Unfortunately, in present times culture is something that cannot be automated; there is no technological approach which can sustain or improve an organization's culture. The only tools that will come in handy in times of crisis are constant communication with employees, employee engagement, and commitment to an organizational culture through effective leadership.
The result of which will come in the form of employees remembering the organization's commitment after the pandemic is over. It is not easy to make efforts to preserve or improve culture in times of crisis. But, culture is among the critical factors that are essential for ensuring the long-term success of an organization.
The acquisition and retention of talent becoming a troublesome factor
Due to the adverse effects of COVID-19 on economic conditions, companies are quickly decreasing their workforce and discontinuing hiring.
As a result, companies will rely more on contractors and temporary workers when coming out of this pandemic. On the contrary, the reputation of the companies laying off workers will be harmed in the eyes of the employees that organizations want to retain for the long term.
This means that organizations will need to hire multiple contractors in the short-term instead of employees for the long-term. Thus, during times of uncertainty, it’s a helpful idea to remind everyone about your talent. Also, it's important to be active and maintain communication with hiring personnel.
Employees engagement in remote working environments
The quality which is often termed as a superpower of an HR professional is keeping employees enthused, engaged, and productive. According to research, employees who believe that their organization prioritizes their mental and physical wellbeing are more engaged at work.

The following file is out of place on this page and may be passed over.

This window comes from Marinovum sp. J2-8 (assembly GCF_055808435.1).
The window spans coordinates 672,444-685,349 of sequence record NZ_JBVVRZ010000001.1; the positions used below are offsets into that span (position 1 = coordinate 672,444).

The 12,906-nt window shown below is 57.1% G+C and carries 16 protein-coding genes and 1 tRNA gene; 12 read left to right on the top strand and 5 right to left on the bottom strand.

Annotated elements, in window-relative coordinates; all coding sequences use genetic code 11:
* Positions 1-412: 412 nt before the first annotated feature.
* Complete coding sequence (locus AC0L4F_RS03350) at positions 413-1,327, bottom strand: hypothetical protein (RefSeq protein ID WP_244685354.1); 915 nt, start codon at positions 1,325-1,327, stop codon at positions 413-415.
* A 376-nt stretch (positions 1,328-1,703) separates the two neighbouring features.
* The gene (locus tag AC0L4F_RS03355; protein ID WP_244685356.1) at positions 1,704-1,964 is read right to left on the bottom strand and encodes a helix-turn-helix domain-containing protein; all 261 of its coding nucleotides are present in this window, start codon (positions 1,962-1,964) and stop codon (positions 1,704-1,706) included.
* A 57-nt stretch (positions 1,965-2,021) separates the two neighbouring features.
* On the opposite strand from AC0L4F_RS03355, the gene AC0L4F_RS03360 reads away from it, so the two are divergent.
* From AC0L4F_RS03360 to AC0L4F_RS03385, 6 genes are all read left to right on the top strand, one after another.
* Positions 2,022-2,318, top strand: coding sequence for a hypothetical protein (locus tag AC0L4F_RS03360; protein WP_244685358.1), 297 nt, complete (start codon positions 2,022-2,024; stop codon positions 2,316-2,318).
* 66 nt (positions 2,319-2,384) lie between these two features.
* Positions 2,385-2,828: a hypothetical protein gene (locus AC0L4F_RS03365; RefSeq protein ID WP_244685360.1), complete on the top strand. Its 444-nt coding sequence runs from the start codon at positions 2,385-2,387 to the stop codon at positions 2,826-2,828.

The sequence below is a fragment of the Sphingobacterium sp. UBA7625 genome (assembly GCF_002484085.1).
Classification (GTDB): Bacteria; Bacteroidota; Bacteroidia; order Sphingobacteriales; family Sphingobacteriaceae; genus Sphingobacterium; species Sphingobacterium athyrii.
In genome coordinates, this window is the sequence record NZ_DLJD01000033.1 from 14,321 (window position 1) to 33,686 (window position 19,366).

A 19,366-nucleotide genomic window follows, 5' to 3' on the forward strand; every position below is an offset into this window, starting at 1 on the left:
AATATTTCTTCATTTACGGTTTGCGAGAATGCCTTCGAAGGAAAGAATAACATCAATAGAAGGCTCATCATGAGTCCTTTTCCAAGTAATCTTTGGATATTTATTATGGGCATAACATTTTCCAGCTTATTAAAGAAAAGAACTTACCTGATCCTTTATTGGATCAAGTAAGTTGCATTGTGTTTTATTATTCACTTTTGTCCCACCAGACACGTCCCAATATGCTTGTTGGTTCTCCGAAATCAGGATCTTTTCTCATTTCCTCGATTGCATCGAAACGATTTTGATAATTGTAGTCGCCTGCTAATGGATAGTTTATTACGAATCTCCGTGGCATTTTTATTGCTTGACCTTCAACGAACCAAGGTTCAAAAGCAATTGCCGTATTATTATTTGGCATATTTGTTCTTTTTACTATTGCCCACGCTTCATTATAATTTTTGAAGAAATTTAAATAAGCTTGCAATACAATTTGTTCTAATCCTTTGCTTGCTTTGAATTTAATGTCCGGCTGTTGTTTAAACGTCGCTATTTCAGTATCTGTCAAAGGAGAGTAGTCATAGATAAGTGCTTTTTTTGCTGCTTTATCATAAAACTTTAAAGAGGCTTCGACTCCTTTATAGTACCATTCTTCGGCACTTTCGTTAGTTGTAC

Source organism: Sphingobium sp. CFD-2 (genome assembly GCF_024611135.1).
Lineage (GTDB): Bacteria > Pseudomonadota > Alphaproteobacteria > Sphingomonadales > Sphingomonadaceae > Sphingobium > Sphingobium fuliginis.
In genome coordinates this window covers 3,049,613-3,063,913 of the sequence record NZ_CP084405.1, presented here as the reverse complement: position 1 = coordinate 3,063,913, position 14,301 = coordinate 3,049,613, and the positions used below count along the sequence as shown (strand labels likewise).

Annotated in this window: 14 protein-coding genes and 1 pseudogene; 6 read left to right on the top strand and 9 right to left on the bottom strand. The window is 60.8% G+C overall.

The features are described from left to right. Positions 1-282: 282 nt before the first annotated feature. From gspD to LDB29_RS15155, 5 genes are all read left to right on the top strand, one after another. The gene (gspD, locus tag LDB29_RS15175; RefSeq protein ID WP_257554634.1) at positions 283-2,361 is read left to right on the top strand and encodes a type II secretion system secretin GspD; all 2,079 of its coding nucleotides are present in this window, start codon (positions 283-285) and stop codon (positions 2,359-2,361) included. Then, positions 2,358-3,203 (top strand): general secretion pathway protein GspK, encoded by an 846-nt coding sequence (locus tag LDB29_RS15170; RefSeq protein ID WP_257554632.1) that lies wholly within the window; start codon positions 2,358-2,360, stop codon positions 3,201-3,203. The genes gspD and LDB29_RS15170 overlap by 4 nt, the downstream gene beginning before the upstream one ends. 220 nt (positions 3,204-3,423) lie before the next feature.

This engagement is a factor that transforms into real economic growth for the organization. Gallup researched for two decades and came up with the following results about highly engaged teams, that they;
- Bring sustainable and effective results and outcomes
- Provide better customer interaction and attract new customers
- Work long-term for the organization rather than short-term.
Gallup reports that engaged employees are also healthy and are less prone to burnouts. Moreover, an organization can demonstrate to workers that they care for their mental and physical health by improving and adjusting their benefits.
A progressive step in this regard is to decrease or eradicate co-pays for health check-ups. Also, with the stress of finance on the shoulders of employee’s, it’s a perfect time to offer different options such as daily pay, free access to webinars, and subsidized loans.
Residence and agreements
As the number of people working in a remote environment is increasing day by day, employees are facing issues regarding new policies and employment law concerns.
Troublesome issues of agreement include:
- The FMLA requirements, policies for leaves, and the arrangements of teleworking for employees' protection
- Permitted actions on employers under FMLA, ADA, and other state or federal regulations.
The HR professionals will be required to keep track of all the new laws coming from Congress, including the Families First Coronavirus Response Act that will be applicable starting April 2, 2020.
Leaders are required to plan and make decisions based on strategic management, which depends upon the advice and insights provided by HR professionals.
About the Author: Rimsha Rock is a passionate blogger, writer, Content Manager, SEO expert, Youtuber, Podcaster and professional digital marketer.